What are they watching?

 
 
 

What are they watching? One dad's discussion of navigating the seemingly safe TV waters By Dave Whitaker

photos by Josh Hawkins Hayley Yussman, 8, of River Forest.

Dad, it's not real. It's just a show." That's how my 5-year-old daughter responds when I march into the room after hearing the word "stupid" shriek from the television.

It's not real? Just a show? I am dumbstruck. No, I am awe-struck. I can't help but think, "That's it, I'm off the hook." If she already realizes this behavior isn't something to emulate then, well, short of "The Jerry Springer Show" she can pretty much watch whatever she wants with no real ill effects. In her mind, it's just dramatic embellishment, artistic license, pretend.

And maybe I shouldn't worry. After all, the offensive word came from the mouth of an animated aardvark. Yes, that aardvark, the most celebrated character in the PBS Kids lineup.

Actually, in this case it wasn't the title character doing the name-calling. It was Muffy. Or Francine. Or was it D.W.? I can't keep these three characters straight, but I know D.W. is Arthur's volcano of a kid sister, an abrasive 4-year-old who seems perpetually on the verge of showering her brother with a four-letter pummeling.

As a work-at-home dad, I've been watching TV over my kids' shoulders for the past few years. No, I don't watch every minute along with them. Let's be honest: At crucial moments, television can keep kids in one place while we pack equipment for the day, practice a little personal hygiene or enjoy a moment or two alone with a bowl of cereal. The lesson I've learned, however, is you can't blindly trust any network, or any show, to watch your kids for you.

Aren't we safe here? Of course, this sounds obvious, but when you've done your homework on a show you'd like to think you can sneak out of the room for a few minutes without concern that the episode will deteriorate into a shouting match.

We introduced both of our children to television gradually. When our oldest turned 3, she graduated to PBS programs such as "Clifford, the Big Red Dog," "Teletubbies," "Sesame Street" and "Barney and Friends." These 30-minute shows are safe, entertaining and often educational. That's pretty much where we've kept the dial.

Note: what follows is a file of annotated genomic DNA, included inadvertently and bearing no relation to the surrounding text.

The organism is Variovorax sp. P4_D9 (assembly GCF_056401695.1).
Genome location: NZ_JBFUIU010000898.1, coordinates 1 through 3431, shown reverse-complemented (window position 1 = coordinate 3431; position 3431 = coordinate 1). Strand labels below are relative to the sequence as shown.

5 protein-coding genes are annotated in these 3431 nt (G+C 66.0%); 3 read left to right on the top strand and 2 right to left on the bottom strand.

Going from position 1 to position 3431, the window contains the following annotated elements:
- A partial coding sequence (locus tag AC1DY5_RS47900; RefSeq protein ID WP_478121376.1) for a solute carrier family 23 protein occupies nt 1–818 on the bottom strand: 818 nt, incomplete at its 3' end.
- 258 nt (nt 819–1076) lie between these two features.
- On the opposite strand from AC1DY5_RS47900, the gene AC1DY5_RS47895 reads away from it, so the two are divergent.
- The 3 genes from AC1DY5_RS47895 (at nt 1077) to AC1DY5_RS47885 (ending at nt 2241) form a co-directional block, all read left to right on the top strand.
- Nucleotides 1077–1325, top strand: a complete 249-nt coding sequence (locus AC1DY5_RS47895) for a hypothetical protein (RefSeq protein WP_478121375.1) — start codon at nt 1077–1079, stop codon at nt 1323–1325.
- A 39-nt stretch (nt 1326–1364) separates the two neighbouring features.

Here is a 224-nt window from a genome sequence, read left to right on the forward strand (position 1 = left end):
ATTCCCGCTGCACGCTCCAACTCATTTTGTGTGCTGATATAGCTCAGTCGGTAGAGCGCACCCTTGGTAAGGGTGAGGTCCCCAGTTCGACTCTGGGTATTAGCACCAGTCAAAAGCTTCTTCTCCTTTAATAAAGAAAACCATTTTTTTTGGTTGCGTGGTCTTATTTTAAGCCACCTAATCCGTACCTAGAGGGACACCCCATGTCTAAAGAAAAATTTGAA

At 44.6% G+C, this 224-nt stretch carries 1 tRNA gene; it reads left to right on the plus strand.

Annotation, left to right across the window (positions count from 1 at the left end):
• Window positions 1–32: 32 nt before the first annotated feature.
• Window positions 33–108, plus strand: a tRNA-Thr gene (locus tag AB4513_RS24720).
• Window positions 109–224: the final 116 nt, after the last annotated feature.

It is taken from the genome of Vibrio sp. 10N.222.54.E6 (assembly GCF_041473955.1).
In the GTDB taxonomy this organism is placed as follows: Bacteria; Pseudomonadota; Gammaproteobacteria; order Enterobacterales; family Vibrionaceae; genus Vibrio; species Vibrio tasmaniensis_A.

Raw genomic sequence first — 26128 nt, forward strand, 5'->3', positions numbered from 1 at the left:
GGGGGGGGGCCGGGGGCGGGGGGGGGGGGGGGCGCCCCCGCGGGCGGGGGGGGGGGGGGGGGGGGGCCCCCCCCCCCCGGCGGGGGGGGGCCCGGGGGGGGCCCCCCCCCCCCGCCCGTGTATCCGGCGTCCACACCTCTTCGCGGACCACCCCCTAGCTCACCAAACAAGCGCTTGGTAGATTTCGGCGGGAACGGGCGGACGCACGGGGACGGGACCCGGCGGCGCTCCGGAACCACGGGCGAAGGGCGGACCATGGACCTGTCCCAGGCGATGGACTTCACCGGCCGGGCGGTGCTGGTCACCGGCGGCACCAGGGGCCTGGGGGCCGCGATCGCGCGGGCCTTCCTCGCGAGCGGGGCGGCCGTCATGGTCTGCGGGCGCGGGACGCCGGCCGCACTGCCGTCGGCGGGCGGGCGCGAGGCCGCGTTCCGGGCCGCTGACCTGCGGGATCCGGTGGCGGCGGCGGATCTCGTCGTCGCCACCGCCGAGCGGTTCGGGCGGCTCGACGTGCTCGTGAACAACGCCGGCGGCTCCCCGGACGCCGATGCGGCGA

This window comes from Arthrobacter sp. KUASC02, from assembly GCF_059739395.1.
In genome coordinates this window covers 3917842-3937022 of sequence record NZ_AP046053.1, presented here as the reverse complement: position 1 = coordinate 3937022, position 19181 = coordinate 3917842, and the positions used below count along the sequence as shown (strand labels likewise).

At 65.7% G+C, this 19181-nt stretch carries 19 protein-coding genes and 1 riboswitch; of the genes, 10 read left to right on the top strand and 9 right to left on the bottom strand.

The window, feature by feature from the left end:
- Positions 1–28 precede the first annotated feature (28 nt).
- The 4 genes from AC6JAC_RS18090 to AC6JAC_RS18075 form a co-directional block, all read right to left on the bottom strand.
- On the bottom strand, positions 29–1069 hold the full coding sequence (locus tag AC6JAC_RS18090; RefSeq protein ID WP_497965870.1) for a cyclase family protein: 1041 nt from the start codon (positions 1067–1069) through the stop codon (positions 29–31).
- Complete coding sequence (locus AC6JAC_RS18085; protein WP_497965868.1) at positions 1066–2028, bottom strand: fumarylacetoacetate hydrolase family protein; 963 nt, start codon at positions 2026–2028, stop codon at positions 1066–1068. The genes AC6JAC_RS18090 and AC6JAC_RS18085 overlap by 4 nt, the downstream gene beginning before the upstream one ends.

But, with our daughter now turning 5, the anticipated pressure to see what else is out there has led us to other PBS shows and, occasionally, to another channel.

My kids and I ventured deeper into television land together, and came out with a few more PBS staples and a couple of reliably creative programs on the Disney Channel. We've gotten to know the shows, the characters, the story lines and the core messages being sent.

As expected, "Arthur" is downright tame compared to a number of shows you can find on a quick, kids' channel surf. It's one reason why my wife and I limit our children's viewing choices to these two networks. You have to limit choices for the kids just so you can keep track of what's out there.

And, yes, we all are aware of the importance of limiting the amount of television the kids watch. That's sometimes easier said than done, but a recent study by the American Academy of Pediatrics makes it clear that more than two hours of viewing each day can affect a child's ability to concentrate down the road.

Depending on the season and their rising time, the kids often watch two shows in the morning, and maybe another late in the day. The routine helps. Sometimes, however, the familiar can surprise you. It's in these "stupid" moments that, as the television monitor, I can't help but feel like both a stiff-nosed protector and a whiny prude. My internal battle over the tipping point is every bit as conflicted and tortured as a glimpse of any episode of "The Powerpuff Girls."